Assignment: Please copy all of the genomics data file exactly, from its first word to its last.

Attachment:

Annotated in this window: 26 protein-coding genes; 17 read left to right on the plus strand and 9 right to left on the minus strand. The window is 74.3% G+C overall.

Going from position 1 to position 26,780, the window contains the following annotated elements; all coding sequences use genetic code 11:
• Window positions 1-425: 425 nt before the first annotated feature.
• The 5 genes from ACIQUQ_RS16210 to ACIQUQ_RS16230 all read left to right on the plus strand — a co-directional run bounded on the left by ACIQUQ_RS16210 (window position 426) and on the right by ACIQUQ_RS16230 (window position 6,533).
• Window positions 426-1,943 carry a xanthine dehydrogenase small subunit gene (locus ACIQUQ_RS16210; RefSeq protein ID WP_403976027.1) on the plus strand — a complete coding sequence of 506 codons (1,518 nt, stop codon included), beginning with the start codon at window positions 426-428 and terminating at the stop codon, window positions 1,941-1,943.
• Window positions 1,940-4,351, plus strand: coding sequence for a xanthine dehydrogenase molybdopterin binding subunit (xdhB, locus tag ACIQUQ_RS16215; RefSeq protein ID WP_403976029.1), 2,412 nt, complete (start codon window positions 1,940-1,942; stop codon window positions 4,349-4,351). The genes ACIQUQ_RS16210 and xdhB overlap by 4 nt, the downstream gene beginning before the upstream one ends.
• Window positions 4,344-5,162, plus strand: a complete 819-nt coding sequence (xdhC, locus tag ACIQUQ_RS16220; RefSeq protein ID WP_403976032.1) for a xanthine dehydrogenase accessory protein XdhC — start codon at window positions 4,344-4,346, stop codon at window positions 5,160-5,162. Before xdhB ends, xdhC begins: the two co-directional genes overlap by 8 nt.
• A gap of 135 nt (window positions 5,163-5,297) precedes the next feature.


Annotated in this window: 26 protein-coding genes; 17 read left to right on the plus strand and 9 right to left on the minus strand. The window is 74.3% G+C overall.

Going from position 1 to position 26,780, the window contains the following annotated elements; all coding sequences use genetic code 11:
• Window positions 1-425: 425 nt before the first annotated feature.
• The 5 genes from ACIQUQ_RS16210 to ACIQUQ_RS16230 all read left to right on the plus strand — a co-directional run bounded on the left by ACIQUQ_RS16210 (window position 426) and on the right by ACIQUQ_RS16230 (window position 6,533).
• Window positions 426-1,943 carry a xanthine dehydrogenase small subunit gene (locus ACIQUQ_RS16210; RefSeq protein ID WP_403976027.1) on the plus strand — a complete coding sequence of 506 codons (1,518 nt, stop codon included), beginning with the start codon at window positions 426-428 and terminating at the stop codon, window positions 1,941-1,943.
• Window positions 1,940-4,351, plus strand: coding sequence for a xanthine dehydrogenase molybdopterin binding subunit (xdhB, locus tag ACIQUQ_RS16215; RefSeq protein ID WP_403976029.1), 2,412 nt, complete (start codon window positions 1,940-1,942; stop codon window positions 4,349-4,351). The genes ACIQUQ_RS16210 and xdhB overlap by 4 nt, the downstream gene beginning before the upstream one ends.
• Window positions 4,344-5,162, plus strand: a complete 819-nt coding sequence (xdhC, locus tag ACIQUQ_RS16220; RefSeq protein ID WP_403976032.1) for a xanthine dehydrogenase accessory protein XdhC — start codon at window positions 4,344-4,346, stop codon at window positions 5,160-5,162. Before xdhB ends, xdhC begins: the two co-directional genes overlap by 8 nt.
• A gap of 135 nt (window positions 5,163-5,297) precedes the next feature.